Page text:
Volume 41, Issue 11 - November 2006

Issue@Hand

Seismic Shifts

The biggest story at this year’s show in Las Vegas (see our story starting on page 92) was the very noticeable increase in the number of exhibitors from China. Thirty-five companies—just fewer than 8 percent of all exhibiting companies—were from China. Still more exhibitors were actually Chinese companies that had already set up U.S. operations and thus had addresses here and were not included in these statistics.

And while some may be tempted to credit the excellent marketing efforts that the show’s organizers have put forth to attract Chinese exhibitors, this is due to more than marketing. It is a staggering statistic signaling a seismic market shift.

In the past, if you wanted to sell a Chinese product, you had to make a connection with someone, either by going to China or by working with select distributorships. This will be less the case in the future as many Chinese companies are coming to sell to U.S. customers directly.

Some, like Jiuzhi Xue of Naxellent Mirror, have come to the United States and put down roots—in Xue’s case in Colorado. Naxellent Mirror offers technology that creates glass variable transmittance, variable reflectivity and infrared heat-blocking properties. “We are trying to get our name known and find interested manufacturers,” said Xue. “The product has garnered a lot of interest.”

Others bring the products that U.S. companies seek for reasons of shortages or price. Asia Aluminum had a very large display offering aluminum for reasonable prices. The company’s booth was one of the most popular in the 100 aisle, where many of the Chinese companies were.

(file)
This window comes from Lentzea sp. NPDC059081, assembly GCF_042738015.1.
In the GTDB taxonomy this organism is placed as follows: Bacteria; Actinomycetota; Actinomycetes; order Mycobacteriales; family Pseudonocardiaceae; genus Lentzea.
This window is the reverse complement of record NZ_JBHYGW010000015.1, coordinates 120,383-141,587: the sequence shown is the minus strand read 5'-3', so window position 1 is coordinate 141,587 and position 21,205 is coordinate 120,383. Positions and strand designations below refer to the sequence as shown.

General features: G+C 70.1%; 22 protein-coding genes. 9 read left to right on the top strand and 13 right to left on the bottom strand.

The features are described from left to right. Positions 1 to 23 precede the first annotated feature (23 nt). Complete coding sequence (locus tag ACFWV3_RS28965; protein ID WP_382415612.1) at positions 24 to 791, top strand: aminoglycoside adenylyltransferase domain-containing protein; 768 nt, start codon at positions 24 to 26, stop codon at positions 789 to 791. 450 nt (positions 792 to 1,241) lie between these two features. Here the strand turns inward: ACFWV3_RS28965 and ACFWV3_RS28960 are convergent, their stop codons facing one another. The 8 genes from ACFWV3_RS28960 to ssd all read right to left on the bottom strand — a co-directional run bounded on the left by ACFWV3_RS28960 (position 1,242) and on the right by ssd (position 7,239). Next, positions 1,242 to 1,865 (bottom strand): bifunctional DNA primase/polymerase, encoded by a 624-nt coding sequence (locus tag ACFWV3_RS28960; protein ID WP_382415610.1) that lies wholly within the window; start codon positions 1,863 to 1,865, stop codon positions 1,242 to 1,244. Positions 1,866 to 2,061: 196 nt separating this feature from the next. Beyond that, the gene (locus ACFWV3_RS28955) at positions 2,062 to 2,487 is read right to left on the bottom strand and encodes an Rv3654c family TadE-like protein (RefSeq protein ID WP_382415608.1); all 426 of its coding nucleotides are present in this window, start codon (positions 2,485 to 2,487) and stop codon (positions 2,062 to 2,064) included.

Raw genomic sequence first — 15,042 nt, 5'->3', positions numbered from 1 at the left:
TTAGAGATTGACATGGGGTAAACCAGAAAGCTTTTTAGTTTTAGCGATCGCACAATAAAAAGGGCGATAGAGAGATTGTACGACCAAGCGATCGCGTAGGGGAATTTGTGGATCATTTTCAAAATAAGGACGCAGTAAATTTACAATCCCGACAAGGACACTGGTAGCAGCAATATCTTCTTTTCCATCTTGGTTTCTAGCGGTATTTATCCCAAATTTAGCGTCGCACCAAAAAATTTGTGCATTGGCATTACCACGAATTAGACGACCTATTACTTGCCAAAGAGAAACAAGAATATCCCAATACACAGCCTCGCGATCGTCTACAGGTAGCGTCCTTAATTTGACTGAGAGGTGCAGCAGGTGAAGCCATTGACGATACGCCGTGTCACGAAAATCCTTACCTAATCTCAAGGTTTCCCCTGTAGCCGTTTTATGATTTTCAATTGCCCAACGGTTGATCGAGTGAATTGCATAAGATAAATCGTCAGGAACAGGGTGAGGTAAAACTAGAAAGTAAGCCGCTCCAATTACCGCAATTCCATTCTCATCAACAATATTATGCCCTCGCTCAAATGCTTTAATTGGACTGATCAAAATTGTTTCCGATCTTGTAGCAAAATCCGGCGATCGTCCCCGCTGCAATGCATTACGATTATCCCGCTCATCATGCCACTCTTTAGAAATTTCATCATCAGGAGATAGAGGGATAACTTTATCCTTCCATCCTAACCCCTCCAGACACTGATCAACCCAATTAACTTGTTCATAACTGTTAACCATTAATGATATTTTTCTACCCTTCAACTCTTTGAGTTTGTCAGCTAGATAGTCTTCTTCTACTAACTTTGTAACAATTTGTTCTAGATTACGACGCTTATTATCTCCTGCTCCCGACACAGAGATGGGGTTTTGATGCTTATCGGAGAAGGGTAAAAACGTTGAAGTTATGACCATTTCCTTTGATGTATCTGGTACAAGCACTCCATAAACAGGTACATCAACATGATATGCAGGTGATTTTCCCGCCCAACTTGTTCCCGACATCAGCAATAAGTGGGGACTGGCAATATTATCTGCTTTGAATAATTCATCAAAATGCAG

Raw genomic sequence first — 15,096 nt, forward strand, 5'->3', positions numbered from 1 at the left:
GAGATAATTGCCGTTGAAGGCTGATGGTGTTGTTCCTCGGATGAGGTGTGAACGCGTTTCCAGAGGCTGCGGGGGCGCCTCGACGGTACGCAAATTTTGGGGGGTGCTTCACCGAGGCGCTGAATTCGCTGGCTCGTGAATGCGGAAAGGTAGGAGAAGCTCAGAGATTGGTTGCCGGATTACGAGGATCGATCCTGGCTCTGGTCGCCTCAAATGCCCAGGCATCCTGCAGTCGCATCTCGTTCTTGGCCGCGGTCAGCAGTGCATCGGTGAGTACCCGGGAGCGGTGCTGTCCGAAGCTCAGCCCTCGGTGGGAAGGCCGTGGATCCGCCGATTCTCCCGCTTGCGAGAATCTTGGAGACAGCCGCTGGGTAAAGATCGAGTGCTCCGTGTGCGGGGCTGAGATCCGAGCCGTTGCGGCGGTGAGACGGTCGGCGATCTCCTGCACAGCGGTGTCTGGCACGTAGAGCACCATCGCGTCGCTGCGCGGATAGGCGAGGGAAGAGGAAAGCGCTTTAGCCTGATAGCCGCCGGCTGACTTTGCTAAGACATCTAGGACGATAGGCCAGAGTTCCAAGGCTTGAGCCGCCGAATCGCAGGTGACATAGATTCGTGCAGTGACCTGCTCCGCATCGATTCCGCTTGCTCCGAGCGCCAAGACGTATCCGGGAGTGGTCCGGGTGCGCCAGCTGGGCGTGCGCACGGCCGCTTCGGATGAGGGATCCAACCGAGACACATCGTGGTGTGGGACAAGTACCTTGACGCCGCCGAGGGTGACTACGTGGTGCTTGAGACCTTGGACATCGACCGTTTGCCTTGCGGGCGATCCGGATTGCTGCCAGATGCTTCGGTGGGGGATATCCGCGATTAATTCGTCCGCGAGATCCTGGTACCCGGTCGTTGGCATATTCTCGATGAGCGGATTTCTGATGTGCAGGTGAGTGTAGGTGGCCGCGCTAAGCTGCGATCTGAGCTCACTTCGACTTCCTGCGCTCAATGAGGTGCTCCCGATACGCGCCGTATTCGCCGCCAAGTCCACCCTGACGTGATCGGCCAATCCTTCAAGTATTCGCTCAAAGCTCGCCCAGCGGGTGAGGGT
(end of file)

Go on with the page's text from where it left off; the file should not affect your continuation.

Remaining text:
Suppliers need to be ready for the changes in the market. It is no longer coming. It is here.

Invariably when I write an article like this, people think they know what I personally think about the emergence of China as a glass industry force. I recently got a chance to hear journalist Tim Russert of Meet the Press speak. He said he knows he has done a good job interviewing a politician when half the people he talks with afterwards tell him he was “too easy” on said politician, while the other half tell him he was too hard on him. “It’s amazing to me how everyone reads an opinion or listens to an interview with their own beliefs in place and superimposes them on my comments. My job is to report without bias, and to not have an opinion.”

So is mine. 

—Deb

P.S.: All the best wishes from our entire staff to you and your families (personal and professional) for a happy and healthy Thanksgiving.

USG
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